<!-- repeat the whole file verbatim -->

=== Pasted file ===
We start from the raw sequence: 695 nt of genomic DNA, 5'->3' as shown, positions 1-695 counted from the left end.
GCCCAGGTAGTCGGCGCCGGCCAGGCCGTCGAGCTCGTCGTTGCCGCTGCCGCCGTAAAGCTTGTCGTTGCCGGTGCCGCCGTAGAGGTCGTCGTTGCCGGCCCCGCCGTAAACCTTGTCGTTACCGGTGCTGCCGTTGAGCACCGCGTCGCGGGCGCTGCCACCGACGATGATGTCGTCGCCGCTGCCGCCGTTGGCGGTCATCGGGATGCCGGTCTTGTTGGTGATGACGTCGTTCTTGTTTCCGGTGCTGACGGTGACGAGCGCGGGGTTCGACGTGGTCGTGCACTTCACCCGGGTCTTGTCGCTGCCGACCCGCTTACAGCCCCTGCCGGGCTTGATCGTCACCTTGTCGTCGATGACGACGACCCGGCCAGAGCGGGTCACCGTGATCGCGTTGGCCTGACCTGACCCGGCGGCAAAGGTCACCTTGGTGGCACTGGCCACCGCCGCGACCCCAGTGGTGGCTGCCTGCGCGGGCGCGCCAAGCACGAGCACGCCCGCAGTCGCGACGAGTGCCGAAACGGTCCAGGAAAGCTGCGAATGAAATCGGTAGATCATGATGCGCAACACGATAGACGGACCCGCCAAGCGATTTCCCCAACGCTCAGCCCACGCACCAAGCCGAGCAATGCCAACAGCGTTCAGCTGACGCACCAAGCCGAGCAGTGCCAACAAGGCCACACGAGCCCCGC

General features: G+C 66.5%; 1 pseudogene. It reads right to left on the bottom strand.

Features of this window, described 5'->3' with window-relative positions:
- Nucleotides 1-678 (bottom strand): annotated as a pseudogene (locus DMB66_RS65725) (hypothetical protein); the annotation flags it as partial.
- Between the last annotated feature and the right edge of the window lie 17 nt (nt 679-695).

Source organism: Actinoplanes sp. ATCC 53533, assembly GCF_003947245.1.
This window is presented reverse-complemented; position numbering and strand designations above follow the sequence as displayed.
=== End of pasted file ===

We start from the raw sequence: 695 nt of genomic DNA, 5'->3' as shown, positions 1-695 counted from the left end.
GCCCAGGTAGTCGGCGCCGGCCAGGCCGTCGAGCTCGTCGTTGCCGCTGCCGCCGTAAAGCTTGTCGTTGCCGGTGCCGCCGTAGAGGTCGTCGTTGCCGGCCCCGCCGTAAACCTTGTCGTTACCGGTGCTGCCGTTGAGCACCGCGTCGCGGGCGCTGCCACCGACGATGATGTCGTCGCCGCTGCCGCCGTTGGCGGTCATCGGGATGCCGGTCTTGTTGGTGATGACGTCGTTCTTGTTTCCGGTGCTGACGGTGACGAGCGCGGGGTTCGACGTGGTCGTGCACTTCACCCGGGTCTTGTCGCTGCCGACCCGCTTACAGCCCCTGCCGGGCTTGATCGTCACCTTGTCGTCGATGACGACGACCCGGCCAGAGCGGGTCACCGTGATCGCGTTGGCCTGACCTGACCCGGCGGCAAAGGTCACCTTGGTGGCACTGGCCACCGCCGCGACCCCAGTGGTGGCTGCCTGCGCGGGCGCGCCAAGCACGAGCACGCCCGCAGTCGCGACGAGTGCCGAAACGGTCCAGGAAAGCTGCGAATGAAATCGGTAGATCATGATGCGCAACACGATAGACGGACCCGCCAAGCGATTTCCCCAACGCTCAGCCCACGCACCAAGCCGAGCAATGCCAACAGCGTTCAGCTGACGCACCAAGCCGAGCAGTGCCAACAAGGCCACACGAGCCCCGC

General features: G+C 66.5%; 1 pseudogene. It reads right to left on the bottom strand.

Features of this window, described 5'->3' with window-relative positions:
- Nucleotides 1-678 (bottom strand): annotated as a pseudogene (locus DMB66_RS65725) (hypothetical protein); the annotation flags it as partial.
- Between the last annotated feature and the right edge of the window lie 17 nt (nt 679-695).

Source organism: Actinoplanes sp. ATCC 53533, assembly GCF_003947245.1.
This window is presented reverse-complemented; position numbering and strand designations above follow the sequence as displayed.